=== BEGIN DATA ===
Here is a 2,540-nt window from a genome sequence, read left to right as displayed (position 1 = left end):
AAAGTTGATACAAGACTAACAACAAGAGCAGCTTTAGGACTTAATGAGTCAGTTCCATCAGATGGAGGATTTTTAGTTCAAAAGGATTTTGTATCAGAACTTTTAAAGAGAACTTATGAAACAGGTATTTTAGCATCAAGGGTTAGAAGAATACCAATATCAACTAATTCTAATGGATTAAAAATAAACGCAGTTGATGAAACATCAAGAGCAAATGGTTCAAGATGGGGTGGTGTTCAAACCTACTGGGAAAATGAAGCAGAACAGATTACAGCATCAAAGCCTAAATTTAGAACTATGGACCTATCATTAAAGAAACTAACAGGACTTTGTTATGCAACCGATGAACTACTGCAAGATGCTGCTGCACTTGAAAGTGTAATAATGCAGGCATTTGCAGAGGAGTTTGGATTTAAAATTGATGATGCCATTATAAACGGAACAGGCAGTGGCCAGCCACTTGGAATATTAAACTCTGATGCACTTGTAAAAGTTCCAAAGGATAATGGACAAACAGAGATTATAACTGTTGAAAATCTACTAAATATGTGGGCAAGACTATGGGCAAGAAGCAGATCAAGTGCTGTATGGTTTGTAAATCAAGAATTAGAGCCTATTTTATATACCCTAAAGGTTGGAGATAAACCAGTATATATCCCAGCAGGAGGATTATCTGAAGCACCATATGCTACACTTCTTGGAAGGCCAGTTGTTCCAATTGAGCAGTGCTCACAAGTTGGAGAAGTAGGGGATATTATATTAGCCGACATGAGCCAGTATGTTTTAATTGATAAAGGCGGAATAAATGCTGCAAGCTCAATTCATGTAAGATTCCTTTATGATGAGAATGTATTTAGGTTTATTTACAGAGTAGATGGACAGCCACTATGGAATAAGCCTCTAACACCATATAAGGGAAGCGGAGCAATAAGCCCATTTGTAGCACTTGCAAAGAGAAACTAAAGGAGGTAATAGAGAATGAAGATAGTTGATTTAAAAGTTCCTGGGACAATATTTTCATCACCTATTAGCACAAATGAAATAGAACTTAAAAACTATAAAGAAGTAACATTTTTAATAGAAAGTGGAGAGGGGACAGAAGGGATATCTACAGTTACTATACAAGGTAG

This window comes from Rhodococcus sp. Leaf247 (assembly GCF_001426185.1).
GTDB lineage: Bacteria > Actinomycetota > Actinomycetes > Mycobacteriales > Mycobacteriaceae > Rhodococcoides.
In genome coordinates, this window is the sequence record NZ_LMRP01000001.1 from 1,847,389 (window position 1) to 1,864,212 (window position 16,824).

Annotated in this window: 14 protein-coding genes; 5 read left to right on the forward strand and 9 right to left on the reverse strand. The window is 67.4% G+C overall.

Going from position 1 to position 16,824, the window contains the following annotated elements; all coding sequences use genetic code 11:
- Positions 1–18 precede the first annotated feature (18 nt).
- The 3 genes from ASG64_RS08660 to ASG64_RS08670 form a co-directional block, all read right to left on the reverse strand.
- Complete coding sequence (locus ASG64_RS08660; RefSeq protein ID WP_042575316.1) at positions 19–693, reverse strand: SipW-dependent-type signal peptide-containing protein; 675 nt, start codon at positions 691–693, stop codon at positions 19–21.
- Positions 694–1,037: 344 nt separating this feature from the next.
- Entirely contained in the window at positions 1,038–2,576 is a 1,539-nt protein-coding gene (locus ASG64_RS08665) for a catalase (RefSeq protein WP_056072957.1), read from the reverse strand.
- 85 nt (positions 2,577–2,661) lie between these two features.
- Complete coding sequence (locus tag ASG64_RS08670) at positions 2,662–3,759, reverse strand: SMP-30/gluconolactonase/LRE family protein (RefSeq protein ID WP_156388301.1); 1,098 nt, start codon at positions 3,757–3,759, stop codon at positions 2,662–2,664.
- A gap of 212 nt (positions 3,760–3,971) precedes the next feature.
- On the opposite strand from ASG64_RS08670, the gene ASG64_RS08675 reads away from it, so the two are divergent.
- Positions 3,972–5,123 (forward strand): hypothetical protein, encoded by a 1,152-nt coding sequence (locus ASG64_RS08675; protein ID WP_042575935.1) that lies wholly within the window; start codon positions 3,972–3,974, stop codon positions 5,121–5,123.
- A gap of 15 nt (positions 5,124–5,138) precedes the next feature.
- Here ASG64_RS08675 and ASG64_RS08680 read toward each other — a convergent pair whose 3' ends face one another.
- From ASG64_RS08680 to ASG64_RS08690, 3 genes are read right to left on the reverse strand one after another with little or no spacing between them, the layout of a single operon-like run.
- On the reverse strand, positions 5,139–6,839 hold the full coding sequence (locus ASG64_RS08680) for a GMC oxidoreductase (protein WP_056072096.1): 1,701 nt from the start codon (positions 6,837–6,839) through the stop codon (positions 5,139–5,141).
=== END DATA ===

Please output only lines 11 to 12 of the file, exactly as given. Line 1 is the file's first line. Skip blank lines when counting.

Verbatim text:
- Positions 694–1,037: 344 nt separating this feature from the next.
- Entirely contained in the window at positions 1,038–2,576 is a 1,539-nt protein-coding gene (locus ASG64_RS08665) for a catalase (RefSeq protein WP_056072957.1), read from the reverse strand.